• We launched the Singapore Women’s Hall of Fame (SWHF)in 2014 to celebrate the achievements and contributions of women across 14 various categories, such as Business/Enterprise, Arts & Culture, Community/Social Work, and more. This month, we will be having our 9th induction ceremony in commemoration of International Women’s Day. This annual ceremony will see us inducting eight extraordinary women and presented with the Hall of Fame trophy, known as The Flame, by President Halimah Yacob. 
  • We also launched Project Awesome, an initiative that brings together inspiring stories of the awesome women in the Singapore Women’s Hall of Fame to school children with lesson plans, interactive workshops, and talks and exhibitions. These teaching resources are made available to all schools, madrasahs, and children homes.

Beyond these initiatives, we are also working on engagement sessions, advocacy and research. and even building international relations, as the National Coordinating body of women’s organizations in Singapore. Our aim is to strengthen SCWO’s voice as the thought leader in advancing gender equality. 

There is an increasing number of women leaders in various industries in Singapore, especially in male-dominated ones like finance, tech, etc. When it comes to female equality and empowerment in the workplace, is Singapore in a good position?
In the latest national White Paper on Singapore Women’s Development, it is found that Singapore has made significant progress in providing equal opportunities in the workplace, and that employment rate of women especially between the ages of 25-64 increased from 53% in 1994 to 75% in 2021. More women have also taken on leadership roles, with 13.1% of Singapore companies in 2021 helmed by a female chief executive officer according to a recent Deloitte report, the highest share globally.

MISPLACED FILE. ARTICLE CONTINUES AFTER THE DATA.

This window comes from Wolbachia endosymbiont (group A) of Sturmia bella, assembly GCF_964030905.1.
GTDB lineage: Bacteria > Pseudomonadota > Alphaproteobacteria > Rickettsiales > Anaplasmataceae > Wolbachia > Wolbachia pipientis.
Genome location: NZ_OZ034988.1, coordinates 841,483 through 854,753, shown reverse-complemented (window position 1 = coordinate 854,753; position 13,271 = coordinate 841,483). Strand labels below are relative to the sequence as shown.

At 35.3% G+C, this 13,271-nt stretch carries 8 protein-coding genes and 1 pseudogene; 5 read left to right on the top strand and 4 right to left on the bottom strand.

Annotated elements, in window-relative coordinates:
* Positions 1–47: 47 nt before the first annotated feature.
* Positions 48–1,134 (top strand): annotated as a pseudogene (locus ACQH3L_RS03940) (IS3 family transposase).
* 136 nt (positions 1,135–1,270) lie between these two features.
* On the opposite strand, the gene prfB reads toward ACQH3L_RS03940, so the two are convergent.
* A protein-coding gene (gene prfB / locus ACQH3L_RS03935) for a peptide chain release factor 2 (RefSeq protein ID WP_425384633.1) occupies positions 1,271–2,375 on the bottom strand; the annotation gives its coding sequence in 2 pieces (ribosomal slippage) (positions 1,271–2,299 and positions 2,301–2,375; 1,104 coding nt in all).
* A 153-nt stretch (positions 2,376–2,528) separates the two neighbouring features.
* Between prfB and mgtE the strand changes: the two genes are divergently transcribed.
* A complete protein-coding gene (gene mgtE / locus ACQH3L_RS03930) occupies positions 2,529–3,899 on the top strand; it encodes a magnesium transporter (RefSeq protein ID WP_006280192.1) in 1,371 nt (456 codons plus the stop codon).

However, more can be done. After holding consultations and engagements with various stakeholders including SCWO, the Tripartite Committee on Workplace Fairness (TCWF) released a report highlighting 20 recommendations encompassed in four key thrusts for the Workplace Fairness Legislation. This includes strengthening protections against workplace discrimination and also ensuring fair outcomes through redress for victims of workplace discrimination and more appropriate penalties for breaches. We also hope to see efforts dedicated to educating employers, including line managers on the unconscious bias against women that can lead to some form of microaggression.

We will continue advocating for more to be done to prevent and manage workplace harassment. This is an issue that is under-reported in many workplaces with women being silent victims of harassment for fear of retaliation or for lack of knowledge on avenues of help.

We’ll also look to enable more women to participate fully in the workplace by entrenching flexible work arrangements as a workplace norm, including championing for more caregiver support to ease the unproportionate caregiving burden on women. To achieve this, we need to normalize men as caregivers and break the gender stereotype.

What is it about your role at SCWO that you find most fulfilling?
As a working mother of three, I am heartened to be able to bring my personal experience and perspective into what I do professionally – to encourage women who are finding it a challenge to manage career and family. On top of that, it is assuring to know that what I’ve done thus far has helped to guide and shape the work on gender equality and women’s development on a wider industry level.